Is sustainability sustainable?
This is the first of four articles that will explore the issue of environmental sustainability.
A recent National Party press release revealed the fact that the Army has a brand new $3.8 million, 8 megawatt coal-fired boiler that provides hot water and space heating to its 70-odd buildings in Waiouru. Nick Smith, the National Party Climate Change spokesperson says, “The emissions from this new coal-fired boiler (34,000 tonnes/year) exceed by 100-fold the savings that the Ministry for the Environment will make by going carbon neutral (337 tonnes/year), and those of the ministerial car fleet going fuel efficient (550 tonnes/year) by 60-fold.”
Of course the National Party are having a dig at the government and their climate change policies. Whether they would be any better is debatable but their statements do highlight an important question: Are sustainable practices just like putting a new lick of paint on the Titanic?
In his new book, The Revenge of Gaia, the leading scientist James Lovelock makes the point that sustainable development is a contradiction in terms: a red herring expounded by government and business interests alike. He says that sustainable development could have worked if we had started many years ago but it is now too late and what he calls for is a “sustainable retreat”.
The fact is that any and all efforts to be more energy and resource efficient are welcome, and they do make a difference. However Lovelock and many others believe it is just delaying the inevitable: the overheating of the earth. Lovelock is saying that the damage is done, we are ‘losing’ so-to-speak and we can’t win unless we retreat and do something completely different. He says we must stop using fossil fuels now and find alternatives.
Sustainability is defined as an approach that meets the needs of today without affecting the ability to meet the needs of tomorrow. Sustainable practices (whether you want to view them as development or as retreat) fit into three interwoven strands. The first strand is efficiency – using less energy and resources to do the same thing. The second is finding and using alternatives to finite and polluting resources like coal and oil. The third strand is the offsetting (or compensating for) any pollutants, eg. greenhouse gases, that are created.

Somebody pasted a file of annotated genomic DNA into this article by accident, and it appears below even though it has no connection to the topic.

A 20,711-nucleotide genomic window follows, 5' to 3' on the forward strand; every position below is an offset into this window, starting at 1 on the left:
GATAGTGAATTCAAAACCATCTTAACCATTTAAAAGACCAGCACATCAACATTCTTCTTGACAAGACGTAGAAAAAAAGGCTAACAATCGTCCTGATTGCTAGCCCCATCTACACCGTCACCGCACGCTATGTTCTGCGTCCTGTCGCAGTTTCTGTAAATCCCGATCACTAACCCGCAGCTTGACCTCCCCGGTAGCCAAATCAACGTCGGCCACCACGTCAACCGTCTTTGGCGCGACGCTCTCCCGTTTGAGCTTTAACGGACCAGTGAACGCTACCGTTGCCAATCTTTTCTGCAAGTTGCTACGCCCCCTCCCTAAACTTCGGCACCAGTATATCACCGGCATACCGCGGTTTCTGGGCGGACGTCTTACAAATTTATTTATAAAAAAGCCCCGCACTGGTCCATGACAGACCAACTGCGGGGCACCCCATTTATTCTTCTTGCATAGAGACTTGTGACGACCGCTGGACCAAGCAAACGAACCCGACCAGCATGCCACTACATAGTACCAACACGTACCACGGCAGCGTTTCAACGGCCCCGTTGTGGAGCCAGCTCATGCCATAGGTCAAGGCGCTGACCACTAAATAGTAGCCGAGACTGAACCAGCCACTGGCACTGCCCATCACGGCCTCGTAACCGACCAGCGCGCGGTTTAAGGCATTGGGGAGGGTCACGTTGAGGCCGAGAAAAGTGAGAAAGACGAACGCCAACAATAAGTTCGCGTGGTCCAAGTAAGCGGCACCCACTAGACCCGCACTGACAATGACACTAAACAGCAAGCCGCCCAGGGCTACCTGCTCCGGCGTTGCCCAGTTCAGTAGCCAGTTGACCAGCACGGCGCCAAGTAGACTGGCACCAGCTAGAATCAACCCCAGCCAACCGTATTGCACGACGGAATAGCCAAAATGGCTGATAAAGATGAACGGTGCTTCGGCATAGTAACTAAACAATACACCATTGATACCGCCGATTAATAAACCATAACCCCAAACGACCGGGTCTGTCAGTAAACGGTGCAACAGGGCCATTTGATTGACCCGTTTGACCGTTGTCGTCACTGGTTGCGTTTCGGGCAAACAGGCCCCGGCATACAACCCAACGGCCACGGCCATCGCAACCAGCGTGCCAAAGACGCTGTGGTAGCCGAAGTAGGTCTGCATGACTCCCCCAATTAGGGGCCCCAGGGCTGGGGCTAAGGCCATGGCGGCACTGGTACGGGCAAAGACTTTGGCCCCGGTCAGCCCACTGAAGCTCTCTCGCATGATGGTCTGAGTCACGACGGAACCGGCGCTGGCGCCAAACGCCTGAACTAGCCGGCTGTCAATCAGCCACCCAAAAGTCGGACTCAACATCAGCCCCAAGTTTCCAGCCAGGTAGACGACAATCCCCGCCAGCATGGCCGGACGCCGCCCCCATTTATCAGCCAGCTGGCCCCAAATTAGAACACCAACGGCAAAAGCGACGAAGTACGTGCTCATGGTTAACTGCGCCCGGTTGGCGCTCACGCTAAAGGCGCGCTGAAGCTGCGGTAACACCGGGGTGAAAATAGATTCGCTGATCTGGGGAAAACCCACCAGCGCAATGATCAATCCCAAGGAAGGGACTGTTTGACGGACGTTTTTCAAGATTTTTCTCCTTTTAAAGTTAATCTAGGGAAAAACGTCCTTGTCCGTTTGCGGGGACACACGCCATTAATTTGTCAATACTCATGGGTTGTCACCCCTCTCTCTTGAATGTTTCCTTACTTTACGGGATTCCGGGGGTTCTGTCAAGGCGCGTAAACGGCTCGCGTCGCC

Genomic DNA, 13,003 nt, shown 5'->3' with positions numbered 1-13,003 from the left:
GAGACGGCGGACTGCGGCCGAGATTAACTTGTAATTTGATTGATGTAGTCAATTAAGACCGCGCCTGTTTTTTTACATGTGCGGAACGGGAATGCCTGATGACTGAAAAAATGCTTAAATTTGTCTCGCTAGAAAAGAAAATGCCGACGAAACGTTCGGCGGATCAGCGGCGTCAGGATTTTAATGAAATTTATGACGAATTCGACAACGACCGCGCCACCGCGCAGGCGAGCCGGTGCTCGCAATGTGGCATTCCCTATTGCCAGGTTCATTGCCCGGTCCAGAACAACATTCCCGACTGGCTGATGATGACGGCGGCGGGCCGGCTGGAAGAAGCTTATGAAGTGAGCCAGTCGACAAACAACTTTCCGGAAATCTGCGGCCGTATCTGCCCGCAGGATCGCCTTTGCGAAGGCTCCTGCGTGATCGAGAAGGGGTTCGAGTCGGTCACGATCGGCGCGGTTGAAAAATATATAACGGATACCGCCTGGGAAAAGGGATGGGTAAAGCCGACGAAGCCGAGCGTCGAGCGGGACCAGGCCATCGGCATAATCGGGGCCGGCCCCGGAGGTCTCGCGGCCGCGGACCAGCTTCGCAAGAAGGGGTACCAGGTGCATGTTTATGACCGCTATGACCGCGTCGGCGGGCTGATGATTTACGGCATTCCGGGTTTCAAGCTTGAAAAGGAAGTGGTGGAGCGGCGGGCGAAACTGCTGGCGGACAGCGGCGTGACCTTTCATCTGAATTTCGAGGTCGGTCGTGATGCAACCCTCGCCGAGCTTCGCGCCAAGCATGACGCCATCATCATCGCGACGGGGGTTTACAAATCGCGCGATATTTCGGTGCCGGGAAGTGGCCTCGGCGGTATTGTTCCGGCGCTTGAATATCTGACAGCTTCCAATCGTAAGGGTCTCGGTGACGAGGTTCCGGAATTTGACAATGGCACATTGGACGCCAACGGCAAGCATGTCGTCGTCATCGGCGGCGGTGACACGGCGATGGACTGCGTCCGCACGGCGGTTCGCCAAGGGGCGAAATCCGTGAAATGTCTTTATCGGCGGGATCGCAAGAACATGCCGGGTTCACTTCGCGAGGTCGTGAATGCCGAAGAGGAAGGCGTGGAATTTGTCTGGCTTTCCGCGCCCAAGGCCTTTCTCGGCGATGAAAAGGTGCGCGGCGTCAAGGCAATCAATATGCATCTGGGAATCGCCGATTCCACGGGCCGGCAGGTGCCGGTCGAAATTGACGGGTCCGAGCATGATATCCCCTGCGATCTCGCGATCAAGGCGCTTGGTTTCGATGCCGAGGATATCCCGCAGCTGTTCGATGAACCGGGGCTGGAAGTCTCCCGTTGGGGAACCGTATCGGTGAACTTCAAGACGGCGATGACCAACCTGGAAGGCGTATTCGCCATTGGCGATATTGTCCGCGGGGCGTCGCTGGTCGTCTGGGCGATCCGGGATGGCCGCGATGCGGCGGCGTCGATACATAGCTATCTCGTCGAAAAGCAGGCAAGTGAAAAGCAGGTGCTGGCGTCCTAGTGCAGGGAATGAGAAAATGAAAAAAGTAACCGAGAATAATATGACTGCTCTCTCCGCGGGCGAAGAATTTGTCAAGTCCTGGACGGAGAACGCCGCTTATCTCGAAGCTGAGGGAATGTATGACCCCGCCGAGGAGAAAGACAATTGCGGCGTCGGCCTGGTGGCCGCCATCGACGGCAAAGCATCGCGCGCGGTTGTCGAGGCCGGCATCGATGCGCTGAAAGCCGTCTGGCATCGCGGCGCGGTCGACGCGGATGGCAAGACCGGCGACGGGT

This is the fundamental mechanism for sustainability but it is driven and/or affected by a number of factors including level of awareness and knowledge, social attitudes and the availability and cost of solutions.
An example of how attitudes affects sustainability is the issue of nuclear energy. James Lovelock is a strong advocate of nuclear energy as a fuel source. All alternatives to fossil fuels have their pros and cons and he sees nuclear fission generators as having the best pro/con ratio; his case is compelling. New Zealand has made a stand against nuclear energy. We know that New Zealand is blessed with a large number of renewable sources of electricity – hydro, geothermal and wind make up nearly 70% of all electricity generated. However the use of fossil fuels, especially coal, for electricity generation is still growing and, as Table 1 highlights, electricity is just one fuel type used. In fact electricity makes up less than 25% of the total fuel delivered in New Zealand. 65% of delivered fuel is fossil fuels which are mostly used for transport and heating devices (such as the Army’s boiler). This is an enormous amount of energy that we need to find alternatives for. To replace those fossil fuels with ‘clean’ energy eg. wind energy would mean the construction of many thousands of wind turbines. Wind might be renewable but it is fickle too whereas nuclear energy provides enormous amounts of energy at a constant rate.
New Zealand is unlikely to ever have a fission generator. However in the future we may well build fusion generators. If fusion generation technology becomes viable it will eliminate all of the issues we have with a fission generator – radioactive waste and the danger of meltdown and other accidents.
Table 1 also highlights the efficiency of the different types of fuels, transport fuel being the least efficient. It shows that almost 60% of delivered fuel is wasted through inefficient use. So, to be sustainable we need to become more efficient, we need to find alternatives and we need to clean-up, recycle or otherwise offset the pollution and waste that we create.
The next three articles will cover each of the three strands of sustainability.